This book is the first comparative study of its kind to explore at length the French and English Catholic literary revivals of the late nineteenth and early twentieth centuries. It compares individual and societal secularisation in France and England and examines how French and English Catholic writers understood and contested secular mores, ideologies and praxis, in the individual, societal and religious domains. It also addresses the extent to which some Catholic writers succumbed to the seduction of secular instincts, even paradoxically in themes which are considered to be emblematic of Catholic literature. The breadth of this book will make it a useful guide for students wishing to become familiar with a wide range of such writings in France and England during this period. It will also appeal to researchers interested in Catholic literary and intellectual history in France and England, theologians, philosophers and students of the sociology of religion.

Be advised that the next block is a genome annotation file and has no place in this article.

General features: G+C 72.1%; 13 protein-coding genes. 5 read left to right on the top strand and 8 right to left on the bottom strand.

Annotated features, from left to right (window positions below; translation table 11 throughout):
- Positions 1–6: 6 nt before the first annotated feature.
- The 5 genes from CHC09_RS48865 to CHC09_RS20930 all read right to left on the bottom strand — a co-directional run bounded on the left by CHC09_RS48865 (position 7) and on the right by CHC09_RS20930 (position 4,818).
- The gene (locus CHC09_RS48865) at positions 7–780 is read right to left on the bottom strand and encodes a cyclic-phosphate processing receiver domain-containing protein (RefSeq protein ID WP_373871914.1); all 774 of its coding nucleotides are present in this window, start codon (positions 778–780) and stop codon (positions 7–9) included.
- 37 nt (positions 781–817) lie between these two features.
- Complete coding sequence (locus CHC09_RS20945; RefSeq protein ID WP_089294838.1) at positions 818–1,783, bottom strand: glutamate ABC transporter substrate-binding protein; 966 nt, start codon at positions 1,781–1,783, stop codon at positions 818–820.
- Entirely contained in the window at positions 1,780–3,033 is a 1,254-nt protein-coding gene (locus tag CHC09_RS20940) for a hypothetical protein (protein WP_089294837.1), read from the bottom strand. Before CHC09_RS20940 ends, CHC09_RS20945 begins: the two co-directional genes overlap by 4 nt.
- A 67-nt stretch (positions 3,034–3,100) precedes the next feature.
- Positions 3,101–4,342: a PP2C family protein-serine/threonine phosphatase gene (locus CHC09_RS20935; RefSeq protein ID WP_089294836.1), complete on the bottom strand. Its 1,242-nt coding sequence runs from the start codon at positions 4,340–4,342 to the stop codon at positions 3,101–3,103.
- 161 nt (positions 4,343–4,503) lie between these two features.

Brian Sudlow is a Teaching Fellow in French at the University of Reading.
Preface and acknowledgements Introduction 1. Individual and societal secularisation in France and England 2. Recovering the porous individual 3. Thinking and believing 4. The fragments of secular society 5. Mending secular fragmentation 6. Ultimate societal values 7. Catholic religiosity and the hierarchical Church 8. Catholic religiosity and the charismatic Church Conclusion Bibliography Index